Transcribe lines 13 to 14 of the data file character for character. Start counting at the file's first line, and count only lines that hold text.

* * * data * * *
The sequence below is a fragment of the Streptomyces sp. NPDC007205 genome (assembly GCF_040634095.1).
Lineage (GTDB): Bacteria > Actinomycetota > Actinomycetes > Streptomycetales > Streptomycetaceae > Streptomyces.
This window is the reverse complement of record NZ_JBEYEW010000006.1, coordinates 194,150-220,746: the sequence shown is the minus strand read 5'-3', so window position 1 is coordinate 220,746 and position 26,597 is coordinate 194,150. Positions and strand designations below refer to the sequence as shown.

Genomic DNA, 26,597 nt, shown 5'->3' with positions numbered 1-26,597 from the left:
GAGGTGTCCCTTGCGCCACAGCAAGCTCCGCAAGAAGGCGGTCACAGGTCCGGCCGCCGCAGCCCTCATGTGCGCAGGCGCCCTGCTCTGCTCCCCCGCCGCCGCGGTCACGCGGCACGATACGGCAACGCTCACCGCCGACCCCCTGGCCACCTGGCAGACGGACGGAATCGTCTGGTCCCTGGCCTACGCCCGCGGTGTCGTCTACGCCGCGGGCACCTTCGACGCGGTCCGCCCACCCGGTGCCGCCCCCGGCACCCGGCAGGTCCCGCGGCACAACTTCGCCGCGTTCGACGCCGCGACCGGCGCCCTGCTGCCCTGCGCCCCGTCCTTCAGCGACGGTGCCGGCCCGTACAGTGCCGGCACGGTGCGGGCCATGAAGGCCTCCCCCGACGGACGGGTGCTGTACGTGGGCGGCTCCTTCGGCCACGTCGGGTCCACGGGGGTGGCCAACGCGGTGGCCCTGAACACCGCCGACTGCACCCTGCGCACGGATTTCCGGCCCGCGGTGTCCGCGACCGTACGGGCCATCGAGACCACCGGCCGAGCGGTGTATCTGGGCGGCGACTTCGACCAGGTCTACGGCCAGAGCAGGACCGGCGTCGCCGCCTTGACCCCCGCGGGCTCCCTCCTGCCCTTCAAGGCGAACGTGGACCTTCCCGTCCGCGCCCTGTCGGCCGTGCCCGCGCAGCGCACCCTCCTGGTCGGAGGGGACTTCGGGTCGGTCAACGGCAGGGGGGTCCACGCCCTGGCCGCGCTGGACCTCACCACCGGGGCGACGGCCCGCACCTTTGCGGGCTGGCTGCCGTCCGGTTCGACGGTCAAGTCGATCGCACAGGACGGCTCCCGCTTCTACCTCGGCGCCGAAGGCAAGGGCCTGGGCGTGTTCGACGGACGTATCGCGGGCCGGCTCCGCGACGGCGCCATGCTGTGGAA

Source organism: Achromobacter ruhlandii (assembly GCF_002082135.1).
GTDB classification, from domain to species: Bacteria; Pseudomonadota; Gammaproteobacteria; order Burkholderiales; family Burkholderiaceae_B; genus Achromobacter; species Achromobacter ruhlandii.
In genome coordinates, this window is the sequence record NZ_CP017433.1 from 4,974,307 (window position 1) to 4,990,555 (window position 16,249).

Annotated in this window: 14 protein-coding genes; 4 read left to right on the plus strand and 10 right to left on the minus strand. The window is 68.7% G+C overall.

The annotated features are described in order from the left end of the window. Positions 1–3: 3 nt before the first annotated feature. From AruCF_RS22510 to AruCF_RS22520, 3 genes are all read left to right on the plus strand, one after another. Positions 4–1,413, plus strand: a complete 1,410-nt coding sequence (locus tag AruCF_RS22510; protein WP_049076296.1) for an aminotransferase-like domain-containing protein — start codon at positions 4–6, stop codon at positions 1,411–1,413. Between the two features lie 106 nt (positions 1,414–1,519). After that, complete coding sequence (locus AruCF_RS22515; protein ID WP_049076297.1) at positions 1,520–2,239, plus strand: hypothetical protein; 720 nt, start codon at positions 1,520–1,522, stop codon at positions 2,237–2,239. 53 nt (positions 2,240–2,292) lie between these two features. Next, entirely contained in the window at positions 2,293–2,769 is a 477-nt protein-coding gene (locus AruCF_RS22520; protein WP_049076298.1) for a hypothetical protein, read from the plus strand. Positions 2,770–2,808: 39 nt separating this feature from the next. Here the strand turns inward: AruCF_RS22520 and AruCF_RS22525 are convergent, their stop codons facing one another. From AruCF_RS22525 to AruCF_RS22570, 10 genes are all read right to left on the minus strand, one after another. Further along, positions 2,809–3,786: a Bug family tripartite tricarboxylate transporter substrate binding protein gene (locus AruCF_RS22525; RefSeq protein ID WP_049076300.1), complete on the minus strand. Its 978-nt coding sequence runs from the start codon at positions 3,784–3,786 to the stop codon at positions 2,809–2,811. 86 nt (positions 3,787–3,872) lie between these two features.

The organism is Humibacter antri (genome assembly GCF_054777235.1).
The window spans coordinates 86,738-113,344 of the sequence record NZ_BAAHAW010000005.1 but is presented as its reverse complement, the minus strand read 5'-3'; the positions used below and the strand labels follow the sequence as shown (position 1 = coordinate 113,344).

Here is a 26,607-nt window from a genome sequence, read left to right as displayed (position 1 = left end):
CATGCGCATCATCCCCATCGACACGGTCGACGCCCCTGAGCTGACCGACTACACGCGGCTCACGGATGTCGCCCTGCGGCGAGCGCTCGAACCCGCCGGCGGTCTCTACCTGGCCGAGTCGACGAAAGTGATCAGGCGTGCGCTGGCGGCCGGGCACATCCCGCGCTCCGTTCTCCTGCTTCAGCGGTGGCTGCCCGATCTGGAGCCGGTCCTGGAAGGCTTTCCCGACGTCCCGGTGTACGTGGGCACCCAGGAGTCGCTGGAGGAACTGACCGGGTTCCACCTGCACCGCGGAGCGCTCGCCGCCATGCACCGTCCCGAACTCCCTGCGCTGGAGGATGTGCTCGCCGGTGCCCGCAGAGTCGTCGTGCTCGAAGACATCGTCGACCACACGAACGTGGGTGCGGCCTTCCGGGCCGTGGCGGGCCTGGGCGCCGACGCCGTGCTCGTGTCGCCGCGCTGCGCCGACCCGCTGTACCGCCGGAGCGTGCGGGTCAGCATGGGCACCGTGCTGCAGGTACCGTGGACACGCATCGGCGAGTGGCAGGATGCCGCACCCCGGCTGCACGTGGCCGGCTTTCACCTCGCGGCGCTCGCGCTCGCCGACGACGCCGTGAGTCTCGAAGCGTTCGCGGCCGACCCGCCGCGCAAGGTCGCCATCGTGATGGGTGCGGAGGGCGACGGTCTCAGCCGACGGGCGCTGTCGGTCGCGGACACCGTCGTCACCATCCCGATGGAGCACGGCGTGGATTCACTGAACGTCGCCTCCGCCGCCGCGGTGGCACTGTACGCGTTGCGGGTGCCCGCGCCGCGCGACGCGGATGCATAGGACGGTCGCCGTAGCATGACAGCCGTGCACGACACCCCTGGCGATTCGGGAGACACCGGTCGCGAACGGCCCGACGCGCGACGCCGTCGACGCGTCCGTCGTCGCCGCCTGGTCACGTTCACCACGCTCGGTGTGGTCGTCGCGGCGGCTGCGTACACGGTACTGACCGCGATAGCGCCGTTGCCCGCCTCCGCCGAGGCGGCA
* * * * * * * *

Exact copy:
Here is a 26,607-nt window from a genome sequence, read left to right as displayed (position 1 = left end):
CATGCGCATCATCCCCATCGACACGGTCGACGCCCCTGAGCTGACCGACTACACGCGGCTCACGGATGTCGCCCTGCGGCGAGCGCTCGAACCCGCCGGCGGTCTCTACCTGGCCGAGTCGACGAAAGTGATCAGGCGTGCGCTGGCGGCCGGGCACATCCCGCGCTCCGTTCTCCTGCTTCAGCGGTGGCTGCCCGATCTGGAGCCGGTCCTGGAAGGCTTTCCCGACGTCCCGGTGTACGTGGGCACCCAGGAGTCGCTGGAGGAACTGACCGGGTTCCACCTGCACCGCGGAGCGCTCGCCGCCATGCACCGTCCCGAACTCCCTGCGCTGGAGGATGTGCTCGCCGGTGCCCGCAGAGTCGTCGTGCTCGAAGACATCGTCGACCACACGAACGTGGGTGCGGCCTTCCGGGCCGTGGCGGGCCTGGGCGCCGACGCCGTGCTCGTGTCGCCGCGCTGCGCCGACCCGCTGTACCGCCGGAGCGTGCGGGTCAGCATGGGCACCGTGCTGCAGGTACCGTGGACACGCATCGGCGAGTGGCAGGATGCCGCACCCCGGCTGCACGTGGCCGGCTTTCACCTCGCGGCGCTCGCGCTCGCCGACGACGCCGTGAGTCTCGAAGCGTTCGCGGCCGACCCGCCGCGCAAGGTCGCCATCGTGATGGGTGCGGAGGGCGACGGTCTCAGCCGACGGGCGCTGTCGGTCGCGGACACCGTCGTCACCATCCCGATGGAGCACGGCGTGGATTCACTGAACGTCGCCTCCGCCGCCGCGGTGGCACTGTACGCGTTGCGGGTGCCCGCGCCGCGCGACGCGGATGCATAGGACGGTCGCCGTAGCATGACAGCCGTGCACGACACCCCTGGCGATTCGGGAGACACCGGTCGCGAACGGCCCGACGCGCGACGCCGTCGACGCGTCCGTCGTCGCCGCCTGGTCACGTTCACCACGCTCGGTGTGGTCGTCGCGGCGGCTGCGTACACGGTACTGACCGCGATAGCGCCGTTGCCCGCCTCCGCCGAGGCGGCA